Current data on the state of undergraduate and graduate medical education must be evaluated rigorously to influence change in the current medical education system, according to an opinion piece published in JAMA.
S. Claiborne Johnston, MD, PhD, of the Dell Medical School at the University of Texas, Austin, noted that training a medical student in the United States costs an average of $112,000 annually ($158,000 for a resident). The end result of this training cost results in physicians who — if they are entering medical school in the current year — could still be practicing in the year 2065.
New research argues that because of the cost and long-term consequences of training physicians, the US physician training system warrants further analysis. Yearly data gathered by the American Medical Association, the Liaison Committee on Medical Education, and the Association of American Medical Colleges (AAMC) help to inform about the current state of undergraduate and graduate medical education in the United States. Without analysis or commentary to accompany these data, however, critical questions about the US medical education system go unanswered.
The main question that Dr Johnston addressed is that of future need for physicians. According to an estimate by the AAMC, in just over a decade, there will be a shortage of between 42,600 and 121,300 physicians in the United States. Although the rate of physicians entering residency programs has grown by 15% over the past 5 years, the projected need will not be reached at that same rate. This raises questions about the optimization of training programs in the United States, demographics of the physician workforce compared with those of the population being treated, and whether the number of available positions in schools and residency programs should be increased.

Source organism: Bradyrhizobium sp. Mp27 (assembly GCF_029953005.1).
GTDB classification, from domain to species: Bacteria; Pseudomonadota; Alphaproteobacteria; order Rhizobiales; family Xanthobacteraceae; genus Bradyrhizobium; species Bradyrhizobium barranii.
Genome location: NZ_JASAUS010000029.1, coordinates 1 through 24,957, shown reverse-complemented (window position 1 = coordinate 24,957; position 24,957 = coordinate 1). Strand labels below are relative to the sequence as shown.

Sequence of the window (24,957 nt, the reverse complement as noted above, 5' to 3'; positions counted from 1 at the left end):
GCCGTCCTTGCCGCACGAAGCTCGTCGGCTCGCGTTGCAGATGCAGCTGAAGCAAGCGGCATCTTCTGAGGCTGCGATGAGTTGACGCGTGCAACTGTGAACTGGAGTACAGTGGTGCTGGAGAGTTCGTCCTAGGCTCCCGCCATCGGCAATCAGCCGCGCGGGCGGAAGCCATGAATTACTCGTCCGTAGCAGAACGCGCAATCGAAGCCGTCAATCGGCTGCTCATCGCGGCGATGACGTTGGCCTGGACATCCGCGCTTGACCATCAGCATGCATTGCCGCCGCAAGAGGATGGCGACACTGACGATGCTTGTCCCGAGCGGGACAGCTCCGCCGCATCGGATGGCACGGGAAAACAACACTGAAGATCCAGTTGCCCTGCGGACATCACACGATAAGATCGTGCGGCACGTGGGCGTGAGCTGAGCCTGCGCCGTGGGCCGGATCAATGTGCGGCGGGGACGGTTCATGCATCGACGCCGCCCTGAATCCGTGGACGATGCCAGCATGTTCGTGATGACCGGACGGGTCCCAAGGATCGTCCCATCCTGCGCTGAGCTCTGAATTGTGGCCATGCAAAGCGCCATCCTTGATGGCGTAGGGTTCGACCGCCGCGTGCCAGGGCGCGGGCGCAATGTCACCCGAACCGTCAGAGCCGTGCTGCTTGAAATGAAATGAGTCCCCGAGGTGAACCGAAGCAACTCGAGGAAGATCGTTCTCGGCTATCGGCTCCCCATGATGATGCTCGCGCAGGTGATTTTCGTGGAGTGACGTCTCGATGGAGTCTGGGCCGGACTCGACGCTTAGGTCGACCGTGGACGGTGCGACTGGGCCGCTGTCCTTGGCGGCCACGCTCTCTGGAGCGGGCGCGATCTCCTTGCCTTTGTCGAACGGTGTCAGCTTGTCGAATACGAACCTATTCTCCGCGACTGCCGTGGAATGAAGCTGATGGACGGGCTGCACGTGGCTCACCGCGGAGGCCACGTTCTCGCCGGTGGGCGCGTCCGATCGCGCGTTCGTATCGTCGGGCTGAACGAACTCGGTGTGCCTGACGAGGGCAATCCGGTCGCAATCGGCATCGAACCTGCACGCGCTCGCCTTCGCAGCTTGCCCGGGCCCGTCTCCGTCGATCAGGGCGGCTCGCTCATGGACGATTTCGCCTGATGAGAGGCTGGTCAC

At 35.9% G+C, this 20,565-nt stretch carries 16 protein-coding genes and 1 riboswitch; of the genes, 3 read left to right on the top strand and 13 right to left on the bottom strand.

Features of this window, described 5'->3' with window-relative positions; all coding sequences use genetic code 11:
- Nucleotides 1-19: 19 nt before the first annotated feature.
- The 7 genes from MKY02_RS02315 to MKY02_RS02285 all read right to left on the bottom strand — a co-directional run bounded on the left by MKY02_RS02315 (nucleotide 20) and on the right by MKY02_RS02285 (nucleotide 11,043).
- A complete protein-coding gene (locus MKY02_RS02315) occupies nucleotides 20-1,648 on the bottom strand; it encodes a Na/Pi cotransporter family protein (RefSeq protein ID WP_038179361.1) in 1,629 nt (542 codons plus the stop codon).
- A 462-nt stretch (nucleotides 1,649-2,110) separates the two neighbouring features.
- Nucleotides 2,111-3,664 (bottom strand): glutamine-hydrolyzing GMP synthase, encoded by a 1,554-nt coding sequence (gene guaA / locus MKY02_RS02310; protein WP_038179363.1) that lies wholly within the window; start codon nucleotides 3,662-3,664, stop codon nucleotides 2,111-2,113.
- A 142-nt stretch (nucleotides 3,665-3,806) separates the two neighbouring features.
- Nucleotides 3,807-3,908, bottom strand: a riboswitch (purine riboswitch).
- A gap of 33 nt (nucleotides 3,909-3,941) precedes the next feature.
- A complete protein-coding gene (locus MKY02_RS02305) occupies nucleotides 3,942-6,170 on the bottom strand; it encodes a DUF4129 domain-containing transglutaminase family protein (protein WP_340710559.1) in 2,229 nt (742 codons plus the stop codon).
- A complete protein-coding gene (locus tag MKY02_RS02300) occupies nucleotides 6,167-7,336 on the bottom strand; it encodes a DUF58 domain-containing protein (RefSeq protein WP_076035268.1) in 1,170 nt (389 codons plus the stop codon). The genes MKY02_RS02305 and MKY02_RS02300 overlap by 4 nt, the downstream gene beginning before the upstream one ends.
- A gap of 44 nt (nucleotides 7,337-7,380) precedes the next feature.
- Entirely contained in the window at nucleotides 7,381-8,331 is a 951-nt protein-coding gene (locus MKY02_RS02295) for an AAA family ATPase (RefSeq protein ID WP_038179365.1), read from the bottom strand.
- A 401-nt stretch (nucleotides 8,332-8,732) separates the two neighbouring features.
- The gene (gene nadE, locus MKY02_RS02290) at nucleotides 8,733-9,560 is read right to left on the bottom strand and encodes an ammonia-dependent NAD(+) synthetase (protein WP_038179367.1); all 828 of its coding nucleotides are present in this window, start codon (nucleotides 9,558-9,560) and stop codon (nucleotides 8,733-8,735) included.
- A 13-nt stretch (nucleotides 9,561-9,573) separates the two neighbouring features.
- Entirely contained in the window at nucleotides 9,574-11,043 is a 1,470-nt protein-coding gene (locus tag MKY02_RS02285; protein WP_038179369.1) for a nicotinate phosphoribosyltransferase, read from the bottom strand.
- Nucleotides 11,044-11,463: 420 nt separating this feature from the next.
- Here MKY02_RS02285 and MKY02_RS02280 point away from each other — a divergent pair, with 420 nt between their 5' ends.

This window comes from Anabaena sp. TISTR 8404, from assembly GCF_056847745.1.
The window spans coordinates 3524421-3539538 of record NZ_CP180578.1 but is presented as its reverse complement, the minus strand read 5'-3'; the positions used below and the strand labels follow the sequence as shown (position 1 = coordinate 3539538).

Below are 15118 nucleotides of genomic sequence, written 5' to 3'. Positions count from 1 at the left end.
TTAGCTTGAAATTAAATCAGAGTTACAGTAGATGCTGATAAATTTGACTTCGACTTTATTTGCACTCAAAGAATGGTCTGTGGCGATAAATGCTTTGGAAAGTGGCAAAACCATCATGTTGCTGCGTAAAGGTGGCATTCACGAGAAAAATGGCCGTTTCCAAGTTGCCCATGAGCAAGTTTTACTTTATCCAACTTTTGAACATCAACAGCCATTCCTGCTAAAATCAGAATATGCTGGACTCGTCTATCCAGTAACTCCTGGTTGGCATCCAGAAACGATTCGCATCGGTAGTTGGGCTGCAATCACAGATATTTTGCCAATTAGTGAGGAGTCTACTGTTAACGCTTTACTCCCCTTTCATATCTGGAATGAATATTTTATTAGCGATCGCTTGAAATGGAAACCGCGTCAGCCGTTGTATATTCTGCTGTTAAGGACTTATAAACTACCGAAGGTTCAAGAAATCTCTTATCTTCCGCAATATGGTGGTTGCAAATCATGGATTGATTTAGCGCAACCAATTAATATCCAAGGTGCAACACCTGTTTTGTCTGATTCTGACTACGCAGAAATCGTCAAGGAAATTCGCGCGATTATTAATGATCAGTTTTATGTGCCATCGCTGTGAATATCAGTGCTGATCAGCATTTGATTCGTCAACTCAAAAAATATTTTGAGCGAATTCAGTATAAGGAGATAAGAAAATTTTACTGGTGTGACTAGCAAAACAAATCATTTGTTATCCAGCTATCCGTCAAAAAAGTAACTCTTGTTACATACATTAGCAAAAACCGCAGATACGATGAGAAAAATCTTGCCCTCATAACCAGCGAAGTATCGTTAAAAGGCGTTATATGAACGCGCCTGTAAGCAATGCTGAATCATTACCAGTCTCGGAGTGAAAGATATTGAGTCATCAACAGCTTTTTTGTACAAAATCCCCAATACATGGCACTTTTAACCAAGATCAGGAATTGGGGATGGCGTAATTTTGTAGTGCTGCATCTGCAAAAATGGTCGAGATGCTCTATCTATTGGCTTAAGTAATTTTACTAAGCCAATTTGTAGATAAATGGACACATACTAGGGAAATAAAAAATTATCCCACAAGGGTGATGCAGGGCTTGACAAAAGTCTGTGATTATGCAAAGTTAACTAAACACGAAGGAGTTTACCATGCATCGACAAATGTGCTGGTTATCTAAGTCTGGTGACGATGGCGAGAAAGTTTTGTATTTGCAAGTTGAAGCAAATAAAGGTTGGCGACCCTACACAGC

Along with these questions is the consideration of osteopathic and international graduates in the US physician workforce. The number of osteopathic residents has increased from 8% to 12% of all residents in the past 5 years, and international medical graduates fill approximately a quarter of residency slots. Data on these 2 types of residents should be considered when addressing the physician shortage and future need.
Dr Johnston also addressed the effect of an increase in female physicians on the profession. With more women than men entering US medical schools for the first time (women accounted for 52% of first-year students), the overall physician workforce may be affected. Women are statistically more likely to choose specialties such as internal medicine, family medicine, obstetrics-gynecology, or pediatrics. Although the increase of women in physician training programs is filling gaps in primary care areas, they are grossly underrepresented in specialties such as orthopedic surgery (15% of residents are female) and neurologic surgery (18%) and in fellowships in cardiovascular disease (23%) and critical care medicine (26%). This is likely to contribute to the continuation of compensation gaps between male and female physicians, with female physicians underrepresented in some of the areas of highest reimbursement.
The investigators urge deeper overall analysis of the data presented regarding undergraduate and graduate medical education in the United States. By examining data about topics like physician salary and career satisfaction, researchers can better understand the critical issues facing the US physician training system today.
Johnston SC. The US training system for physicians — need for deeper analysis. JAMA. 2018;320(10):982-983.